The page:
Re: [MOL] new cancer drug [01630] Medicine On Line


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Re: [MOL] new cancer drug



Dear Joicy,

Thank you for that hope message. The angiogenesis inhibitors as is the
endostatin medicinines may just be the "magic bullet" we are all
seeking. I have been receiving very good information from those that are
very near indeed to the trials that are ongoing and will be conducted
about these inhibitors and the very great progress that science is
finding in gene therapy, genetics and vaccine therapy. I am hoping
while, there are those that come to this  forum as newly diagnosed where
little hope is given to them by those very negative physicians that they
will read the archives to achieve the most positive and hopeful
messages, such as yours and others. Thank you dear lady.

God Bless,
marty auslander

"Becker, Joicy" wrote:
> 
> Thought this looked encouraging...love, Joicy
> 
> ==========
> 
> UCLA doctors move forward on testing new cancer drug
>     [06/28/99; Cable News Network]
> 
> (WebMD)  -- At the UCLA Jonsson Cancer Center, one drug is giving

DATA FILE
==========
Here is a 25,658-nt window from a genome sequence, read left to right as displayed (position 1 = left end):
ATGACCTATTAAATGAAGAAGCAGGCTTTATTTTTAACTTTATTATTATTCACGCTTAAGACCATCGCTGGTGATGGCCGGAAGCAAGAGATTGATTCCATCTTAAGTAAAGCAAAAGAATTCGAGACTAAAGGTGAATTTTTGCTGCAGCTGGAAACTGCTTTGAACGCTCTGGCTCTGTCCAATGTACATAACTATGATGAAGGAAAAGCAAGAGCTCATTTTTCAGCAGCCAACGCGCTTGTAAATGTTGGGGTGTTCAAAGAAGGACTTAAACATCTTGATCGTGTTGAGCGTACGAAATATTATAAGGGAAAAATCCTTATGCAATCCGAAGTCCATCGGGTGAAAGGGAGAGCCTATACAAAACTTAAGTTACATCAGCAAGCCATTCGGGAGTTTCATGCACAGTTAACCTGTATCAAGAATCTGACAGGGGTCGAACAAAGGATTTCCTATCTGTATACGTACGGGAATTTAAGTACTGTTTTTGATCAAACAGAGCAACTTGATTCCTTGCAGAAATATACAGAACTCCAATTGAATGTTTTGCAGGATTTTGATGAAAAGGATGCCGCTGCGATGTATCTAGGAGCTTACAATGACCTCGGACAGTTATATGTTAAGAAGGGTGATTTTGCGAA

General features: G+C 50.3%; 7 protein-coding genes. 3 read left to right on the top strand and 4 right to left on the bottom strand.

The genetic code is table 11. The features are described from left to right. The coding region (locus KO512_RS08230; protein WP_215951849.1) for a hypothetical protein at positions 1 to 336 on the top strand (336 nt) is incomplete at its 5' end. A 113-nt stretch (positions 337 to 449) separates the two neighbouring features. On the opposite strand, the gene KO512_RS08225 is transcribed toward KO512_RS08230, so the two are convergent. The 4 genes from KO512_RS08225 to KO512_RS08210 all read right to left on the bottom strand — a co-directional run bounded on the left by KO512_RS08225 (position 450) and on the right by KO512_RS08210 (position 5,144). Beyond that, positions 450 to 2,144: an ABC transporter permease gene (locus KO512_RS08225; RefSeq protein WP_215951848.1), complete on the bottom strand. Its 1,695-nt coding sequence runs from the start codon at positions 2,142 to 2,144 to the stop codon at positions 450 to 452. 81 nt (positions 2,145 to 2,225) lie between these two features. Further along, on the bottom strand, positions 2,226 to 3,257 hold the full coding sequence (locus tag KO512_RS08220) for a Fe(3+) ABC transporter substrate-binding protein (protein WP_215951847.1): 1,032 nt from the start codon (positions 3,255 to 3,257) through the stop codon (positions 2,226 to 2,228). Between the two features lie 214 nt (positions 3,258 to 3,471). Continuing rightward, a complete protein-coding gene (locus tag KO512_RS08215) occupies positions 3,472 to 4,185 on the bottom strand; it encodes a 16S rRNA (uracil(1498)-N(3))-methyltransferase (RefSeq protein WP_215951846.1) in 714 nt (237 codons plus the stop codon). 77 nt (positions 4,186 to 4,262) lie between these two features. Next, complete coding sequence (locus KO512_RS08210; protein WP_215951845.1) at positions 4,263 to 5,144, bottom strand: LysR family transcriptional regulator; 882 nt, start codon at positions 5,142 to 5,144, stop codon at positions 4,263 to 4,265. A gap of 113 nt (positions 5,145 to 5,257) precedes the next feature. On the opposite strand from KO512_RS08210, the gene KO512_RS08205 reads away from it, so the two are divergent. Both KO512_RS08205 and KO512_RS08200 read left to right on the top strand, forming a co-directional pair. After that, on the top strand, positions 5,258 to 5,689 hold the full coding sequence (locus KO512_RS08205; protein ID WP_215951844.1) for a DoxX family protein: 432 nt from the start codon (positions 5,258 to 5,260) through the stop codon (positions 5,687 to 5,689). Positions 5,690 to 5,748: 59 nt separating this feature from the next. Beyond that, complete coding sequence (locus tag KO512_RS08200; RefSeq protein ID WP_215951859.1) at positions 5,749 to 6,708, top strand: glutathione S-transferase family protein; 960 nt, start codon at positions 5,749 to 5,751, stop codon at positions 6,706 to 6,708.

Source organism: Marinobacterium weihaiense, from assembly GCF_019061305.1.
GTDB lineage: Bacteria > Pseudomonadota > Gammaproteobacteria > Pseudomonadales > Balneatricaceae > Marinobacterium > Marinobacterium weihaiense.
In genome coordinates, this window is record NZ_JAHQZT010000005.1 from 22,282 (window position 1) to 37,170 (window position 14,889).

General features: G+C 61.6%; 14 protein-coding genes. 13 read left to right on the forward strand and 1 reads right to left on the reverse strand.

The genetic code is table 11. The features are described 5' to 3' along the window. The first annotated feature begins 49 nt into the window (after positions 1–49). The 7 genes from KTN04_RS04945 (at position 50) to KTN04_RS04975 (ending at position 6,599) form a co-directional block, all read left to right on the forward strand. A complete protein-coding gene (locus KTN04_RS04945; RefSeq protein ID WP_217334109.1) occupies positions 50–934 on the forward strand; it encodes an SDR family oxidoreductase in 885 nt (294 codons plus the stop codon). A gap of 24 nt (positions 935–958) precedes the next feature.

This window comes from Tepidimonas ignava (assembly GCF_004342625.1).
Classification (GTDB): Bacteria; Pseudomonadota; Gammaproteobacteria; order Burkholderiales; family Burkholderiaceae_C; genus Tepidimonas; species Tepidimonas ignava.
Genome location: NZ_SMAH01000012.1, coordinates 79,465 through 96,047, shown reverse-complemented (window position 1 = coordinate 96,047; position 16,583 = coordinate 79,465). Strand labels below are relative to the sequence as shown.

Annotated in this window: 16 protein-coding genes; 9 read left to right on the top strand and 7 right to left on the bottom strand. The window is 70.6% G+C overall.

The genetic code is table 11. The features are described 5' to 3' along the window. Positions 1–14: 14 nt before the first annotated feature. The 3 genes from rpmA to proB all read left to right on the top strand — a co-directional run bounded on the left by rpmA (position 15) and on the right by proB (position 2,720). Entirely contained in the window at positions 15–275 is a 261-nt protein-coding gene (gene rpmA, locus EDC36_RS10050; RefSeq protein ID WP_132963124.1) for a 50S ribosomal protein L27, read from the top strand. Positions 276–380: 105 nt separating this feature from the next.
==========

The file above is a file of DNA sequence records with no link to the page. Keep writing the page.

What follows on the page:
> doctors and patients alike hope that life and cancer can coexist.
> 
> A drug called SU5416 is just one compound in a class of drugs
> known as angiogenesis inhibitors -- drugs that stop the growth
> of blood vessels to tumors. After completing Phase I testing
> of SU5416, doctors are ready to administer the drug to more patients.
> 
> Results so far
> 
> At the helm of the UCLA study is Dr. Lee Rosen, director of the
> Cancer Therapy Development Program. One of the most powerful
> observations Rosen has made so far was in a patient with Kaposi's
> sarcoma, a tumor common in people with AIDS. In this case, the
> subject was suffering from lesions so full of fluid that one
> of his legs grew to three times larger than its normal size.
> 
> When doctors began administering SU5416, they saw some phenomenal
> results. "A lot of the side effects and terrible manifestations
> of his tumor just went right away," said Rosen. "All that fluid
> leakage went away, and the lesions themselves kind of flattened
> out. . . . It was a pretty remarkable thing."
> 
> Like this patient, everyone who participated in UCLA's Phase I
> study was in an advanced stage of cancer. In some patients, tumor
> growth slowed down and the cancer stabilized -- all without the
> side effects associated with chemotherapy, like hair loss and
> nausea. However, there were a number of patients in whom tumor
> growth could not be contained.
> 
> The full article can be found at:
> 
> http://www.cnn.com/HEALTH/cancer/9906/28/cancer.drug/
> 
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